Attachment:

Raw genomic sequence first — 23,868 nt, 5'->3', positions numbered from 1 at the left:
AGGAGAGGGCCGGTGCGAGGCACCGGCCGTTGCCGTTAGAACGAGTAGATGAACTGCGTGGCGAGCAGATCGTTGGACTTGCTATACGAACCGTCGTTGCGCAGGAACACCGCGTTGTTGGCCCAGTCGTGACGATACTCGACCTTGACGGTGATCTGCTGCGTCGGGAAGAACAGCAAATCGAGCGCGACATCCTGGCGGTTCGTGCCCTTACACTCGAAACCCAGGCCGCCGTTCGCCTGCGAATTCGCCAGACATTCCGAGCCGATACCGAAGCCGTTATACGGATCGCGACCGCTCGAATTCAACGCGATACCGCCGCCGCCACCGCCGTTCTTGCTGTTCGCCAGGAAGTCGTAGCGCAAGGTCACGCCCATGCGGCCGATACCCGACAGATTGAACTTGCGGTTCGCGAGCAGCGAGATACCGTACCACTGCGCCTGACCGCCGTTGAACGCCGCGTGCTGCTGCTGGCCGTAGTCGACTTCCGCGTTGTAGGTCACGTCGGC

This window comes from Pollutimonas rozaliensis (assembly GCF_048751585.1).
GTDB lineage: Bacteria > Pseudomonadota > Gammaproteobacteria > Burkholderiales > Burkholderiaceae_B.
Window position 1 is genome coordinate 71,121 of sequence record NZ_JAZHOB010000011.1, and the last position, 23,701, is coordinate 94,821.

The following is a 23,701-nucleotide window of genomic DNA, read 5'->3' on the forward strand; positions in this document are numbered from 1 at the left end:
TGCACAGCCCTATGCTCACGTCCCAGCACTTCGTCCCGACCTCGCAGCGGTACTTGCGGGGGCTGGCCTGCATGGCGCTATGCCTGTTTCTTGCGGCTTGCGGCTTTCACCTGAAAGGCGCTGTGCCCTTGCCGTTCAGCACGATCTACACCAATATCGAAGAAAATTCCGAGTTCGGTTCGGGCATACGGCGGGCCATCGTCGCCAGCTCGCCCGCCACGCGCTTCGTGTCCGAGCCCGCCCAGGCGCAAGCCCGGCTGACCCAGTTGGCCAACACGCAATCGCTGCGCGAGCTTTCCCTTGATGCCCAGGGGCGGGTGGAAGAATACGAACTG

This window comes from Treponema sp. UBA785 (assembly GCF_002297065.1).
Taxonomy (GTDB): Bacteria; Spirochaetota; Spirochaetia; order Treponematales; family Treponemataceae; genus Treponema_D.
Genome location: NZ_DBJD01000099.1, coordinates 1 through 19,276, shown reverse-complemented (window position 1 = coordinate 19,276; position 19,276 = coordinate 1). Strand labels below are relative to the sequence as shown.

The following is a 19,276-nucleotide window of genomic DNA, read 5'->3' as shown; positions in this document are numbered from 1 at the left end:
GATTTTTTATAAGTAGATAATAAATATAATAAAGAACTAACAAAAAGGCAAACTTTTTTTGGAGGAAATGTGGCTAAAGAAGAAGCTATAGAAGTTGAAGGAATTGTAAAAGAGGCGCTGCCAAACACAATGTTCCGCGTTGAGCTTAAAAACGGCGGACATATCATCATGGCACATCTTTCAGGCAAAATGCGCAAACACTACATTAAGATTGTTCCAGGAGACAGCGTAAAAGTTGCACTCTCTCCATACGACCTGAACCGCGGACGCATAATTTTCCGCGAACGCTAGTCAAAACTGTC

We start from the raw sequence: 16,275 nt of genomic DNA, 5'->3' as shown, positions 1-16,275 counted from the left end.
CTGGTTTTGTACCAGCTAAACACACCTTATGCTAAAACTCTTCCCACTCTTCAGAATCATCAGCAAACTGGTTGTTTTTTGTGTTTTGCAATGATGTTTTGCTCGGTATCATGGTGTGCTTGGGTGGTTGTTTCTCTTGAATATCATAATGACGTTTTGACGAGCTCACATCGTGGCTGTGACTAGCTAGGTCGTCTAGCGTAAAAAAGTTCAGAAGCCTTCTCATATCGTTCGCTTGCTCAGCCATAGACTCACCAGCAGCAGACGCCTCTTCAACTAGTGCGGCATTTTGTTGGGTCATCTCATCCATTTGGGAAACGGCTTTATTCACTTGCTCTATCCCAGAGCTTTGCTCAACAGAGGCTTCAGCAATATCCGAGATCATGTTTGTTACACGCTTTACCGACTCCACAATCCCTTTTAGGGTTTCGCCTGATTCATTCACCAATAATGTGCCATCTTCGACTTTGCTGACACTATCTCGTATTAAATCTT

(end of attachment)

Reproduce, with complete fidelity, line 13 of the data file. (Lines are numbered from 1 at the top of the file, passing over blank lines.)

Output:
We start from the raw sequence: 16,275 nt of genomic DNA, 5'->3' as shown, positions 1-16,275 counted from the left end.